Adenoviruses can replicate and produce disease in
respiratory, gastrointestinal and urinary tract and
in the eye.
Many adenovirus infection are subclinical and
virus persist in hosts for months.
One third of 51 serotypes are responsible for most
cases of human adenovirus disease.
Whereas a few types serve as models for cancer
induction in animal models.
Are double stranded DNA viruses having icosahedral
symmetry and measures 70-90 nm in diameter.
Capsid composed of 252 capsomeres; in which 12 are
penton bases and has fibers projecting from each of 12
vertices or penton bases and rest of capsid is composed
of 240 hexon capsomeres.
The hexon, penton and fiers constitute major antigens
of adenovirus important in viral classification and
The DNA genome (25-45 Kb) is linear and double
The penton bases carry toxin like activity and
causes rapid appearance of cytopathic effects
and detachment of the cells from the surface
on which they are growing.
Fibers contain type specific antigens important
in serotyping and has hemagglutinating
Family Adenoviridae is classified into two genera:
Mastadenovirus, the adenovirus of mammals.
Aviadenovirus; adenovirus of birds
At least 51 distinct antigenic types have been isolated
from humans and many other types from various
Human adenovirus have been divided into six groups
(A-F) on the basis of their genetic, physical, chemical
and biological properties.
They are divided into serotypes on the basis of type
specific antigens on penton bases and fibers.
Serotypes are identified by neutralization tests.
Infect and replicate in epithelial cells of respiratory
tract, gastrointestinal tract, urinary tract and the eye.
Do not spread beyond regional lymph nodes.
Group C persists as latent infections for years in
adenoids and tonsils and are shed in feces for many
months after initial infection.
Most adenovirus replicate in intestinal epithelium after
ingestion but usually produce sub clinical infection
than overt symptoms.
About 1/3 of human serotypes are commonly
associated with human illnesses.
Single serotype may cause different clinical diseases
and conversely more than one serotype can cause same
Adenoviruses 1-7 are more common types worldwide
and account for most instances of adenovirus associated
Responsible for 5% of respiratory diseases in young
children but account for much less in adults.
Most infections are mild and self limited.
Occasionally case disease in other organs particularly
eye and gastrointestinal tract.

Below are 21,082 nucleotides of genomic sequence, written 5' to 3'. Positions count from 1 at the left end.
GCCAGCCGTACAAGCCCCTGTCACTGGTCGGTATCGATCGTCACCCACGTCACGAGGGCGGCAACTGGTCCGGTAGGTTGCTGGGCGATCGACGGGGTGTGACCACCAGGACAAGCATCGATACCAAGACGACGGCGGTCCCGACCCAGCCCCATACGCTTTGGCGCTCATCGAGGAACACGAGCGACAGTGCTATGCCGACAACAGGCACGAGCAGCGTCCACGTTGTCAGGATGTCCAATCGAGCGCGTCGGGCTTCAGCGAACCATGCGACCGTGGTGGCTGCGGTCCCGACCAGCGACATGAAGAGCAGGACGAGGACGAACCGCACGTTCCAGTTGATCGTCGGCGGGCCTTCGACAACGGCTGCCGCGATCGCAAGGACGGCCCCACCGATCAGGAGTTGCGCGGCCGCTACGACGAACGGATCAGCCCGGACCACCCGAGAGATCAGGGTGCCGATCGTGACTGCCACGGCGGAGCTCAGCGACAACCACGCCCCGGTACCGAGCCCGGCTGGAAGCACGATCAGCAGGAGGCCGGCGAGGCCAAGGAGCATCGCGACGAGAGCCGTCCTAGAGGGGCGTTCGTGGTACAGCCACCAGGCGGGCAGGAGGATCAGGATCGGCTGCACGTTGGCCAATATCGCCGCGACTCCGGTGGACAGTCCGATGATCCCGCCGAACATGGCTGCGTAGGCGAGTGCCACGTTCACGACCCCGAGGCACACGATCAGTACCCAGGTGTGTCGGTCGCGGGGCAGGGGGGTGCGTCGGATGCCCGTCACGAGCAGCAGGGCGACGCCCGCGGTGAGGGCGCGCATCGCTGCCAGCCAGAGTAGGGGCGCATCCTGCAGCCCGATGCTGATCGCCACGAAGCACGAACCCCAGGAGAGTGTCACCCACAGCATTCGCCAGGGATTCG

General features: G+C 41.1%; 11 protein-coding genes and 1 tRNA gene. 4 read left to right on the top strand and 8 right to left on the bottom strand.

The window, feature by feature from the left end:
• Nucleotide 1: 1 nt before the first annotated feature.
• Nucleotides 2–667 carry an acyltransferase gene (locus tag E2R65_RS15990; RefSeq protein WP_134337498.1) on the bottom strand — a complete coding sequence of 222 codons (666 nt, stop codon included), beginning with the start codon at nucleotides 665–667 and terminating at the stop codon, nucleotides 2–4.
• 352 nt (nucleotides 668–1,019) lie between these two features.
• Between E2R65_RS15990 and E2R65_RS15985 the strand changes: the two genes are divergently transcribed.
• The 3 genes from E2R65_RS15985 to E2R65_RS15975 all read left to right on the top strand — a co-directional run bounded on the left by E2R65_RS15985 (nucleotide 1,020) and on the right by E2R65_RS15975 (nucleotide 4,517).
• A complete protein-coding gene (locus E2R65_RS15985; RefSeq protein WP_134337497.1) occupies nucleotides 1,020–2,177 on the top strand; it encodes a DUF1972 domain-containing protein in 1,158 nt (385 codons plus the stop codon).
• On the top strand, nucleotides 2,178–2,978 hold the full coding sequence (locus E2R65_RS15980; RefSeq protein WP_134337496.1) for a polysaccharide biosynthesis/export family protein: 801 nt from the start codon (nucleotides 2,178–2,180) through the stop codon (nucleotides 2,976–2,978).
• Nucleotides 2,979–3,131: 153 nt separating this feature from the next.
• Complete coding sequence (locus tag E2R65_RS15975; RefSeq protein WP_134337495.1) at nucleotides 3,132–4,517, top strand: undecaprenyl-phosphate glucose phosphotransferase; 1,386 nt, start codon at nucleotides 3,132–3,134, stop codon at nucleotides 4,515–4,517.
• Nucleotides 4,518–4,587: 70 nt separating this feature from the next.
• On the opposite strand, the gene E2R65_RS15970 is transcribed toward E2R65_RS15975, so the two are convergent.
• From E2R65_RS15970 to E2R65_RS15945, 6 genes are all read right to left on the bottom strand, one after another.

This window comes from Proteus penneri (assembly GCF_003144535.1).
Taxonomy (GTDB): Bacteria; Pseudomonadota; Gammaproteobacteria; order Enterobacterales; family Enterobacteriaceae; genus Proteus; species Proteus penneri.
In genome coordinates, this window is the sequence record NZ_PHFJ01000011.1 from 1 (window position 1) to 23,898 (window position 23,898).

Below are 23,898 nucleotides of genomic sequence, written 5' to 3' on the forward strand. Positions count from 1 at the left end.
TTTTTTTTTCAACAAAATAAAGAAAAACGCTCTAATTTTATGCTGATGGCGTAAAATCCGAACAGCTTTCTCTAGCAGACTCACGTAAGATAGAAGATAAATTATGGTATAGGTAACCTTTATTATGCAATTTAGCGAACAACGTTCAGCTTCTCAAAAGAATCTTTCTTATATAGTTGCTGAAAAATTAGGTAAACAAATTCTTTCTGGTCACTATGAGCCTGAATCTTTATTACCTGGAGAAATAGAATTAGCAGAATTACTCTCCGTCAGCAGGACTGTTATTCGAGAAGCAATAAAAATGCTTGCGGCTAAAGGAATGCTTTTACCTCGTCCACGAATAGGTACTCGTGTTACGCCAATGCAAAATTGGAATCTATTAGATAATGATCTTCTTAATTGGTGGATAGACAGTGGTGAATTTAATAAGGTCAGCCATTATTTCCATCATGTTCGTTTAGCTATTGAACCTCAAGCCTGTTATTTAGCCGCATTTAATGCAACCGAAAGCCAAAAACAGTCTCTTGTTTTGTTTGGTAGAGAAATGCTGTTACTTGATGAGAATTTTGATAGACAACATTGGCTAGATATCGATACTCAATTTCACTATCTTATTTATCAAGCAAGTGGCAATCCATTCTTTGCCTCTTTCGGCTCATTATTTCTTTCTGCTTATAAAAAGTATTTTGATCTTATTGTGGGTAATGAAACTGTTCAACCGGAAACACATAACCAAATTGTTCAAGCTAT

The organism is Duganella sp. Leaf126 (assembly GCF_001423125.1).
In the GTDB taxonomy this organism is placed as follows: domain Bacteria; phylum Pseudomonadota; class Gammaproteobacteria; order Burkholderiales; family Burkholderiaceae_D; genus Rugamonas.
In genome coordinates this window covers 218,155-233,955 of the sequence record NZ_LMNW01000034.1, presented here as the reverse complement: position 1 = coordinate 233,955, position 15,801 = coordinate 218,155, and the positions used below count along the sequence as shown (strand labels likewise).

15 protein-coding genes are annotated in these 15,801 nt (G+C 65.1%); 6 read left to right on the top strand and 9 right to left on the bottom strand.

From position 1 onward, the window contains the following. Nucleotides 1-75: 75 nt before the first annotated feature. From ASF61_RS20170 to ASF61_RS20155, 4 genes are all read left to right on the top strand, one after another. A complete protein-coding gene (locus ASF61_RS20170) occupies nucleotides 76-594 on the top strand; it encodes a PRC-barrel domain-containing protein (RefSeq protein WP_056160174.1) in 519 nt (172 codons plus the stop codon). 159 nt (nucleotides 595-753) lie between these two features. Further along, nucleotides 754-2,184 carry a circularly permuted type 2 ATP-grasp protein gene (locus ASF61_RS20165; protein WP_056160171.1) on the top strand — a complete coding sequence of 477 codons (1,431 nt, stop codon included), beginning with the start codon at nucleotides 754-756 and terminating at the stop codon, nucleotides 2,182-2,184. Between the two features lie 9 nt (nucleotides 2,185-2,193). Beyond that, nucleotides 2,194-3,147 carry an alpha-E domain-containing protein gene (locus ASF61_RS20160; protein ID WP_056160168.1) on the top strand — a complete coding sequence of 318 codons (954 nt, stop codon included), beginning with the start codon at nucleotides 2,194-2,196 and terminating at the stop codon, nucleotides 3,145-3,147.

o Respiratory Diseases:
Typical symptoms: cough, nasal congestion, fever and sore
Symptoms most commonly manifested in infants and
children and usually involves group C viruses.
Adenoviruses particularly 3, 7 and 21 are thought to be
responsible for about 10-20% pneumonias in childhood.
Mortality rate of pneumonia 8-10% in very young.
Also are cause of acute respiratory disease syndrome among
Characterised by fever, sorethroat, nasal congestion, cough
and malaise; sometimes leading to pneumonia.
Occurs in epidemic form among young
military recruits under conditions of fatigue,
stress, and crowding soon after induction.
Disease is caused by serotype 4 and 7 and
occasionally by type 3.
Outbreak of severe respiratory disease in 2007
caused by adenovirus 14 affects all age
• Eye Infections:
Mild occular involvement may be part of respiratory pharyngeal
Pharyngoconjunctival fever occurs as outbreak such as in children’s
summer camps (swimming pool conjunctivitis) and caused by type 3
Duration 1-2 weeks and complete recovery with no lasting sequelae
is common outcome.
Epidemic keratoconjunctivitis more serious disease; occurs mainly
in adults and is highly contagious.
Source of infection: sinks and hand towel.
Disease is characterises by acute conjunctivitis followed by keratitis
that usually resolves in two weeks but may leave subepithelial
opacities in the cornea for up to two years.
o Gastrointestinal disease:
Can often been isolated from feces but their relation to
intestinal disease has not been conclusively established.
However two serotypes (types 40 and 41) have been
etiologically associated with infantile gastroenteritis.
May account for 5-15% cases of viral gastroenteritis in
Adenoviruses 40 and 41 are abundantly present in
Enteric adenovirus are very difficult to cultivate.
Stool ELISA is often used for detection of these types.
o Other Diseases:
Cause variety of casual and severe diseases in
Most common problem in transplant patients is
respiratory diseases that may progress to pneumonia
and may be fatal (usually types 1-7).
Adenovirus hepatitis in children having liver transplant.
AIDS patients mainly suffer from gastroenteritis due to
Types 11 and 21 may cause acute hemorrhagic cystitis
in children esp. boys.
o Specimen: throat washings, stool, urine and eye for
Samples should be collected from affected sites as early
Duration of excretion of the virus varies among various
1-3 days from throat of adults with common cold,
3-5 days for throat, stool and eyes, for
2 weeks eye for keratoconjunctivitis,
3-6 weeks, throat and stool of children with respiratory
2-12 months in stool, throat, urine of immunocompromised
Viral isolation in cell culture requires human cells.
Human epithelial cell lines such as Hep-2, HeLa and
BK are sensitive but difficult to maintain.
Isolates grown in these cells are identified by noting
cytopathic effects or by immunofluorescence staining
using anti hexon antibody , heamagglutination
inhibition test and neutralization test.
Shell vial techniques can also be employed for isolation
of the virus.
Can also be detected by electron microscopy, ELISA or